Nicholas Nassim Taleb's The Black Swan

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Overview of Chapter 12 and 13 in The Black Swan: humans are not good at predicting, so therefore we should minimize downside risk exposure and maximize upside risk exposure

Nicholas Nassim Taleb's The Black Swan

  1. 1. The Black Swan Chapter 12 (Human can’t predict) and Chapter 13 (Go to parties!) Melanie Swan, Futurist MS Futures Group http://www.melanieswan.com http://futurememes.blogspot.com BCIG National Institutes of Health Bethesda MD June 28, 2007
  2. 2. BCIG June 28, 2007 2  Educational background:  BA French & Economics, Georgetown University  MBA Finance & Accounting, Wharton, Univ. of Pennsylvania  Current course work in Physics & Computer Science  Professional experience  Futurist: speaker, researcher, business advisor  Hedge Fund Manager: Wall Street, proprietary  Current projects  OpenBasicResearch.org  del.icio.us for people  Issues in running Historical Simulations  Interests: science fiction, travel Bio – Melanie Swan
  3. 3. BCIG June 28, 2007 3  Continued theme of inability to predict, inability to comprehend uncertainty  The Past has a Past: problems with the past  We do not learn from the past  Future blindness and future autism  Epistemic arrogance Ch 12 Summary: Humans can’t predict
  4. 4. BCIG June 28, 2007 4  History is not facts, but ex-post narrative  The past is very difficult to predict  Ice cube melting  “Butterfly in India” paradigm  The Iliad: Helenus  Humans cannot understand uncertainty  Do not learn from the past  Cannot understand a future mixed with chance  Black Swan asymmetry allows confidence in what is wrong  “Our problem is not just that we don’t know the future, we don’t know much of the past either…” Ch 12: The Past has a Past: problems with the past
  5. 5. BCIG June 28, 2007 5  Humans are not natural skeptics  Disbelief requires more energy  No cognitive science research on future blindness  Happiness research: overestimation of both pleasant and unpleasant events  Epistemocracy, epistemic arrogance, epistemic humility  Advice: skeptical-empiricism like Monsieur de Montaigne Ch 12: Future blindness Michel de Montaigne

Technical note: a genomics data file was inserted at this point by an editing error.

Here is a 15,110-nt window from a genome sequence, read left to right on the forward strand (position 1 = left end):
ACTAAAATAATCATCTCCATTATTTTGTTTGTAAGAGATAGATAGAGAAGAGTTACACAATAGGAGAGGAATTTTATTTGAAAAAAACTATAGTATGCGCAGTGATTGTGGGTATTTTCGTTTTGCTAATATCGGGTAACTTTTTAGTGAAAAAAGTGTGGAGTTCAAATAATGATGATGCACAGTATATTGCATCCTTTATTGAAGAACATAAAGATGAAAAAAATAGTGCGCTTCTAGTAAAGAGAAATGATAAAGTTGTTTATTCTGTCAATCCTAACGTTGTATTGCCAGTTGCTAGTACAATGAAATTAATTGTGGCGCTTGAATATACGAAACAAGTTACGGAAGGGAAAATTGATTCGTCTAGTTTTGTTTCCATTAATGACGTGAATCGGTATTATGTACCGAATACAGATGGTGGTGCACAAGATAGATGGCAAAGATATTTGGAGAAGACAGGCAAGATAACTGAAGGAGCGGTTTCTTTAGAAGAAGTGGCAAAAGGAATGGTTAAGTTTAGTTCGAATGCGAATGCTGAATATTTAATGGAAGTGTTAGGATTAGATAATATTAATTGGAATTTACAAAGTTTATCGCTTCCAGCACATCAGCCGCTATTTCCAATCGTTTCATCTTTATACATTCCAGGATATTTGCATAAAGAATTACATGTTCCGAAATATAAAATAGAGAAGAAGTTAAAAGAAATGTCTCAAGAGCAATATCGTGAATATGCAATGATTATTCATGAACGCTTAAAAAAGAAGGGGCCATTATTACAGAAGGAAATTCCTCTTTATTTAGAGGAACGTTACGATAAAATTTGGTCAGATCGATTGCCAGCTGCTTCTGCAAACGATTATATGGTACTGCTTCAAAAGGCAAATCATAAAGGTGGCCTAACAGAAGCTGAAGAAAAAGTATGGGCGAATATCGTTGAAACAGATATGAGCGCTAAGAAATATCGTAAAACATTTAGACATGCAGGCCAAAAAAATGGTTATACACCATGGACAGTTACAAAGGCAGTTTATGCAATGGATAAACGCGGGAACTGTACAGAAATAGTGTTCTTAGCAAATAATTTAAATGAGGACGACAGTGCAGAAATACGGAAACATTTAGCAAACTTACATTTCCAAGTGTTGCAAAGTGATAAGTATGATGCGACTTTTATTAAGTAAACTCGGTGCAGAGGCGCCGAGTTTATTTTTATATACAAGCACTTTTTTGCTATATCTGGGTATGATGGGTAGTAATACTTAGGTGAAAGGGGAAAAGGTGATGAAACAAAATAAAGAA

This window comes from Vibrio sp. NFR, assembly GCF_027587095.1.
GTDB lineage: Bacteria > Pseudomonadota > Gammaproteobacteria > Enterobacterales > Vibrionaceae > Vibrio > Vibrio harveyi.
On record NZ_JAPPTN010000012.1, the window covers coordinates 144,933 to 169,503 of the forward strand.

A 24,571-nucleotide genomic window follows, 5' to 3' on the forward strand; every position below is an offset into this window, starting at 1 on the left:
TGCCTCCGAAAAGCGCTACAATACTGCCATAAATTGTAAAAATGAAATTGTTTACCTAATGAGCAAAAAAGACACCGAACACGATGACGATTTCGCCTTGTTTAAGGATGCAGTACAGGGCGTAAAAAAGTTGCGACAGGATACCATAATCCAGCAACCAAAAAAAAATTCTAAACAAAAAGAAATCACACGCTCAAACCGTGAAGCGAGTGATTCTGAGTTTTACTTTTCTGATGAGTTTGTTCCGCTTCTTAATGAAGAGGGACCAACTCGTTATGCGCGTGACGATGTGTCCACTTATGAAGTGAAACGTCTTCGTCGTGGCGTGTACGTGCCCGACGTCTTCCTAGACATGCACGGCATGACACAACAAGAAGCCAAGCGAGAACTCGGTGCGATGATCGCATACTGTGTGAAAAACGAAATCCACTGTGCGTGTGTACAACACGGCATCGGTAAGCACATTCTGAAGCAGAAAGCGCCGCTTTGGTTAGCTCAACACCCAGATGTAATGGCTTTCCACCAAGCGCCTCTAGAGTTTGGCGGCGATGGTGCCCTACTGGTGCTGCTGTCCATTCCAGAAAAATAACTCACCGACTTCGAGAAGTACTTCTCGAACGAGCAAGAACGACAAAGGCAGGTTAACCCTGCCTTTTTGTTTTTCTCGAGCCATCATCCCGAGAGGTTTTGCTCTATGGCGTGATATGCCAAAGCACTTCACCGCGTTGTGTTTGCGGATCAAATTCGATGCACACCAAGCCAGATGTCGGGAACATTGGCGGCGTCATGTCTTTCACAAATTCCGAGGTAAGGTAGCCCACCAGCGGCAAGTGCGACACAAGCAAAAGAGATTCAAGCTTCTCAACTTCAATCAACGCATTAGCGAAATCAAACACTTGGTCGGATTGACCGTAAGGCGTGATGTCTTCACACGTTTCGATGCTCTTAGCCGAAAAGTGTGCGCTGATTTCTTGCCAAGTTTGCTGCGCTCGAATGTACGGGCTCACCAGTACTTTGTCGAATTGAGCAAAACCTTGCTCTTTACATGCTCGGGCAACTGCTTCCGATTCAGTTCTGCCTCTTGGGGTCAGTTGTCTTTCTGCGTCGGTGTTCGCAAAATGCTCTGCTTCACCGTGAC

6. 6. BCIG June 28, 2007 6  Epistemic arrogance and corresponding future blindness  Fooled by reductions  Especially told by people wearing neckties  Flawed tools of inference, especially from Black Swan-free Mediocristan  E.g.; perception that the exceptional is inconsequential  Confirmation bias  Casnova / survivor bias Ch 12: Why humans can’t predict
  7. 7. BCIG June 28, 2007 7  Phenomenon: low volatility = high risk  Action in the face of the Black Swan  Be fooled in small matters not large  Benefit from unpredictability  Embrace trial and error  Manage exposure to Black Swans  Be prepared and seize opportunity  Central theme: Asymmetric outcomes  Uncertainty: prepare for possible consequences (knowable) vs. the probability of occurrence (unknowable) Ch 13 Summary: Go to parties!
  8. 8. BCIG June 28, 2007 8  People engage in strategies that produce low volatility but have the risk of large loss  Long-time corporate employee vs. consultant  Seemingly stable dictatorship (Saudi Arabia) vs. democracy  Bankers, lenders  Achilles heel of capitalism: the fittest looking company is the most exposed for a negative Black Swan  Enron, IBM, telecoms, etc. Ch 13: Phenomenon: low volatility = high risk
  9. 9. BCIG June 28, 2007 9  Distinguish between positive and negative contingencies  Act against errors in prediction and risk perception  Lopsided barbell: increase exposure to positive Black Swans, decrease exposure to negative Black Swans  Financial investments: 85-90% in T-bills (safest), 10-15% in as many as possible options/private equity (riskiest) Ch 13: Manage your Black Swan exposure Positive Black Swan Industries Negative Black Swan Industries  Scientific Research  Biotech  Movies  Publishing  Venture Capital  Military  Catastrophe insurance  Homeland security  Banking, lending
  10. 10. BCIG June 28, 2007 10  Don’t look for the precise and the local  Pasteur “Chance favors the prepared”  Seize opportunity  Collect non-lottery tickets (open- ended payoffs)  Gain exposure to the envelope of serendipity: go to parties  Beware of forecasters  Public and private sector equally bad at forecasting - “paid forecasters are institutionalized fraud” Ch 13: Be prepared and seize opportunity
  11. 11. BCIG June 28, 2007 11  Why humans can’t predict  Epistemic arrogance  Fooled by reductions  Flawed tools of inference from Mediocristan Ch 12-13 Summary: Don’t predict, go to parties Mediocristan Extremistan  Gaussian  Linear (easier to predict)  Experts  Exceptional is inconsequential  Black Swans  Non-linear (impossible to predict)  No experts  Exception matters  Central theme of the book: Asymmetric outcomes  Uncertainty: focus on the consequences (knowable) vs. the probability of occurrence (unknowable)  Use preparedness and serendipity to manage Black Swan exposure
  12. 12. Thank you Melanie Swan, Futurist MS Futures Group http://www.melanieswan.com http://futurememes.blogspot.com

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